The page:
Update: there's a third kind called "participación", where you have a separation of assets, but you have a joint right to all income in the marriage. This has the advantage that you don't need to worry about gift taxes if you give money to each other that comes from salary, etc.
A notary told me that the default comes from wherever you got married, so if you were married in a community property state in the US, for example, by default you may be considered as having this state.
Your property type has an impact on a couple aspects of your life here:
- For community property, almost all assets (except those acquired previous to marriage, inherited and a couple other exceptions) as owned 50/50 by both spouses, regardless of the title of the account. The dreaded Modulo 720 rears its ugly head here: if one of you have a foreign account only in their name, both of you need to declare it on your 720 form. The owner declares as owner, and the other declares as having rights to the account.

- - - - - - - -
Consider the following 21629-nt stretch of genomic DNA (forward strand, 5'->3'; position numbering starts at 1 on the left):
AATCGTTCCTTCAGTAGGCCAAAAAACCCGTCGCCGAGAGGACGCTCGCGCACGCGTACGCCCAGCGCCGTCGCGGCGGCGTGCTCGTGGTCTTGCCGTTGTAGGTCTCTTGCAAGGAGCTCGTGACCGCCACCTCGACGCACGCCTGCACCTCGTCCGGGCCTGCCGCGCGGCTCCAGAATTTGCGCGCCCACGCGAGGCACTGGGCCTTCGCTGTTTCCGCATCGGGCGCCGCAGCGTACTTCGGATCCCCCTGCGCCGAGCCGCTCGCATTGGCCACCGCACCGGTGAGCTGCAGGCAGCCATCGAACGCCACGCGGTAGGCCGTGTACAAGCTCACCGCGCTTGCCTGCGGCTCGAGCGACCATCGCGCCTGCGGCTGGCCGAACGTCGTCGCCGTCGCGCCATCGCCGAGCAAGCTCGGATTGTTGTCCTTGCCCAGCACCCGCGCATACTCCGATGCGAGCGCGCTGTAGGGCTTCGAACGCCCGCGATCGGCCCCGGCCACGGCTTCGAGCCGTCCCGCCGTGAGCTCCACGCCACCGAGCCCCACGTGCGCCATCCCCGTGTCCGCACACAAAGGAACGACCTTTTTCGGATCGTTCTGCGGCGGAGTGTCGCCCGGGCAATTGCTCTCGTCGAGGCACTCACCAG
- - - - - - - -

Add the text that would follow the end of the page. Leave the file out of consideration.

- Wealth tax works differently if you are in "bienes gananciales": for everything that isn't privately owned (eg pre-marriage and other exceptions), you split it 50/50 regardless of the actual title.
- Income taxes can be filed separately and your community property status doesn’t affect this. If you have interest from an account only in your name, only you have to put it on your declaration.
- Gift tax applies when a couple has “separation of assets” and a transfer is made between accounts that have different owners.